Another common protein source is dairy products, such as milk, cheese and yogurt. Previous studies have shown that dairy increased overall PCa risk but not with aggressive or lethal PCa [29,30]. In addition, both whole milk and low-fat milk consumption were reported to either promote or delay PCa progression [29,31]. In the Physicians Health follow up cohort with 21,660 men, total dairy consumption was found to be associated with increased PCa incidence [32]. In particular, low fat or skim milk increased low grade PCa, whereas whole milk increased fatal PCa risk. Though the exact component(s) of dairy products driving these associations is unknown, the high concentrations of saturated fat and calcium may be involved. A cross-sectional study of 1798 men showed that dairy protein was positively associated with serum IGF-1 [33] levels which may stimulate initiation or progression of PCa. Thus, further research is needed to clarify the relationship between dairy intake and PCa. There is insufficient data to provide recommendations specifically related to dairy or dairy protein and PCa risk or progression.

    Plant-based proteins

    Soy and soy-based products are rich in protein and phytoestrogens that may facilitate PCa prevention, but its role on PCa is unclear. In a study in mice, intake of soy products was associated with decreased hepatic aromatase, 5α-reductase, expression of androgen receptor and its regulated genes, FOXA1, urogenital tract weight and PCa tumor progression [34]. A recent randomized trial of 177 men with high-

  • VascodaGama
    VascodaGama Member Posts: 3,668 Member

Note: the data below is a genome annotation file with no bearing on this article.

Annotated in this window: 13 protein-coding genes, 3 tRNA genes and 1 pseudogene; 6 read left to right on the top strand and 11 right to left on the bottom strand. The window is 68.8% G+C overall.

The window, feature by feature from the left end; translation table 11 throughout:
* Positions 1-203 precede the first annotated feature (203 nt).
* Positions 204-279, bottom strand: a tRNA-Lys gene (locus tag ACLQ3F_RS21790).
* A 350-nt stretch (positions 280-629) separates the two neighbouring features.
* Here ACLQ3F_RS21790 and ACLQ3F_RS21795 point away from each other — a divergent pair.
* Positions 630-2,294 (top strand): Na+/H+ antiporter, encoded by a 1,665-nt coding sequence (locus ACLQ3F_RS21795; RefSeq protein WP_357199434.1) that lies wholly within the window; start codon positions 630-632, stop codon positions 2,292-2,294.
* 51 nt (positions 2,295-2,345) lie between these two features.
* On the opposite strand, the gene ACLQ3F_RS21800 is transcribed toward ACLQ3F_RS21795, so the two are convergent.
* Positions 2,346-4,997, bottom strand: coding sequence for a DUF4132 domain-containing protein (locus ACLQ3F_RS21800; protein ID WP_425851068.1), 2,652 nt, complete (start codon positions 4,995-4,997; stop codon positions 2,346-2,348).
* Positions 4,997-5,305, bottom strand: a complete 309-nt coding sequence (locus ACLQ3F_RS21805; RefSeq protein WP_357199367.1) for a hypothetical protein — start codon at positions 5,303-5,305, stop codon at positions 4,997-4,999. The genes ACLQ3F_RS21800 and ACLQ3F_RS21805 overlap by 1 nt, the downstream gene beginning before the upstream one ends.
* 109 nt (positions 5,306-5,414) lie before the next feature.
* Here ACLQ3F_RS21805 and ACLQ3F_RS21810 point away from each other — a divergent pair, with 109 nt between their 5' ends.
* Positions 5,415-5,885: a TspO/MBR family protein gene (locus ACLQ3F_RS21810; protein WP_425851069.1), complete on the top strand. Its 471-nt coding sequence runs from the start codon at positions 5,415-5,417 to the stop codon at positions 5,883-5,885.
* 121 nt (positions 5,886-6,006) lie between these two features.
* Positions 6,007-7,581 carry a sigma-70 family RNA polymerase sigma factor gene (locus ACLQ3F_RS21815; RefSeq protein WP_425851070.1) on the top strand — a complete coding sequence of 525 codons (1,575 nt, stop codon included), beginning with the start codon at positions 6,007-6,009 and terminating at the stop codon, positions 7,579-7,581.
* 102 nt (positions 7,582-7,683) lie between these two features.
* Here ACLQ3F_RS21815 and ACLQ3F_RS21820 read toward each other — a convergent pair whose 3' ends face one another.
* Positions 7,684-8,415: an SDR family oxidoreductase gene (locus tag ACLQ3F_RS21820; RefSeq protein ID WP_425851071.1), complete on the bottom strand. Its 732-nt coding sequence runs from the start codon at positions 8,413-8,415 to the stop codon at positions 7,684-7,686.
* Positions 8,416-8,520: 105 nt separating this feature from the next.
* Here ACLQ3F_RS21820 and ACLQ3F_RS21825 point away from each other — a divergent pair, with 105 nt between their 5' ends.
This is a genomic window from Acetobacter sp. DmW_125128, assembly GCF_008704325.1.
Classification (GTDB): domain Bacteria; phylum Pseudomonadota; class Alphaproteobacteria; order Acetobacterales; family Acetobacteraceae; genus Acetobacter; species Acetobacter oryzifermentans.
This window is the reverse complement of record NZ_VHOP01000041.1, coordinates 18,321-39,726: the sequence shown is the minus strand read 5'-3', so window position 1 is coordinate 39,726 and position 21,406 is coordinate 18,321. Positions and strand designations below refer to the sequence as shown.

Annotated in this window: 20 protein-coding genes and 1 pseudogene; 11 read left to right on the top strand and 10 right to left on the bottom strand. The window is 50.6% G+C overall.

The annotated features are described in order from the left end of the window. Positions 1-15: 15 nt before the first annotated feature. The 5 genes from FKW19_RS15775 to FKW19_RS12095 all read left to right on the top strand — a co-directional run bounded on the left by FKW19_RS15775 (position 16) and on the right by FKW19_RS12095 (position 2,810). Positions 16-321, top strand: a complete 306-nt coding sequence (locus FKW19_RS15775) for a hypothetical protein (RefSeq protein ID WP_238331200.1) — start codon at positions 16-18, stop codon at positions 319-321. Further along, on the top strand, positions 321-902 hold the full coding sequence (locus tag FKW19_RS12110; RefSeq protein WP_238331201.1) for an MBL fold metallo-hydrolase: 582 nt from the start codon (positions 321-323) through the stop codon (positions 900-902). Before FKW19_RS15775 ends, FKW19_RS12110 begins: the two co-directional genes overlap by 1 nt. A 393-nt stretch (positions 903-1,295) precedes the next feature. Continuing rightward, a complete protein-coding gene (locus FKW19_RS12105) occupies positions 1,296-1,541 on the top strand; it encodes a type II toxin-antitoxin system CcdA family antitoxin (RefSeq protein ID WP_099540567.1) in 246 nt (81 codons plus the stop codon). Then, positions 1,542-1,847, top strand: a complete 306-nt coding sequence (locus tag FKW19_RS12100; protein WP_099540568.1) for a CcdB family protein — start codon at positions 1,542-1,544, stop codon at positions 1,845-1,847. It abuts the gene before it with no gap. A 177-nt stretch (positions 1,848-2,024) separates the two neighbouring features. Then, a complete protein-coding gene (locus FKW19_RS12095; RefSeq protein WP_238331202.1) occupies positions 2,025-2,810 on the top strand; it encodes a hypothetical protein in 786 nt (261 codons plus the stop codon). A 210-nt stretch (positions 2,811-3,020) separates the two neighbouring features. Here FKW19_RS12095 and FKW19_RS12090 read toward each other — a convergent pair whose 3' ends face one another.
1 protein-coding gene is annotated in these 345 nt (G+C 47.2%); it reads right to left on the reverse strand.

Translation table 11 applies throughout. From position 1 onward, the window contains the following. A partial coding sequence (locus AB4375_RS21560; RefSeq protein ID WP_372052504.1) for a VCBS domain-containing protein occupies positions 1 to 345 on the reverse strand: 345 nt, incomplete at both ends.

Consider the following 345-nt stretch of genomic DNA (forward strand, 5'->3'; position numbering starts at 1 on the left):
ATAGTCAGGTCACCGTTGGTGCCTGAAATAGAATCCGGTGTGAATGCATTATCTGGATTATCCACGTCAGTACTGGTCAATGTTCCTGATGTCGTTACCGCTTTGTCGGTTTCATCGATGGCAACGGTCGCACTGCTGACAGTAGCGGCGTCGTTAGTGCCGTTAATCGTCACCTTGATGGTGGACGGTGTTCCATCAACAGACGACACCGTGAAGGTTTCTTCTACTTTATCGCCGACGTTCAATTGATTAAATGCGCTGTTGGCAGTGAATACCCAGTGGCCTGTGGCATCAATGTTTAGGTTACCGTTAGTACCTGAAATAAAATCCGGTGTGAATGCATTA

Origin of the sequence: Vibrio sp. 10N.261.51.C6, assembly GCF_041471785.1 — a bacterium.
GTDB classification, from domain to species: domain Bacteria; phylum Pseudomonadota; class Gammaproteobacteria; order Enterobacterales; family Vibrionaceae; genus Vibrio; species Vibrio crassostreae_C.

edited February 2017 #7
    Déjà vu


    Your inquire is like what French call Déjà vu to me (literally "already seen"). We all try to change things around believing that what we have done wasn't good and so we got cancer. I also was influenced in believing that vitamin E and Selenium and  lycopene and, etc, would help me to avoid relapses, and I took it but latter I recurred. And this time was not for the lack of those substances. So, what is it? Is there anything else I am missing?
    Well, ... we try because any action we do gives us the feeling that now we are prepared to fight it back. We will not be caught empty handed.

    Starting with supplements, a change in habits, the foods we eat and life style, etc, it all helps us to create confidence. It is good to be active but as survivours above comment nothing that is known would impede the cancer from relapsing unless one have managed to get rid of it for good. We even are not certain that prostate cancer wouldn't flourish at beginning if we were more careful with our diets. I tend to agree that the best is to follow an heart healthy balanced life style for the good sake of the whole body and enjoy life fully.

    Welcome to the board.



  • JoeDoe
    JoeDoe Member Posts: 10
    edited February 2017 #8
    Cancer as a Metabolic Disease

    Tripping Over the Truth

    Fascinating Book on the theory that Cancer is Metabolic and not Genetic.  

    The advice on nutrion seems all over the place.  However, the theories around what causes Cancer and how nutrition can be used to treat it seem to be very young sciences. The genetic theory seems to be losing credbility due to lack of results due to billions spent.  The established medical community doesn't seem to think nutrition and life style affect health. 

    Both Camps (Cancer is Genetic vs Cancer is Epigenic) do seem to agree that cancer feeds off of sugars which if reduced will slow the rate of progression. 


  • Swingshiftworker
    Swingshiftworker Member Posts: 1,017 Member
    Another Reference

    Here's another reference entitled "Nutrition and Prostate Cancer" written in 2009 by a dietician I met at UCSF in 2010 just before I was diagnosed w/PCa in Jan 2010.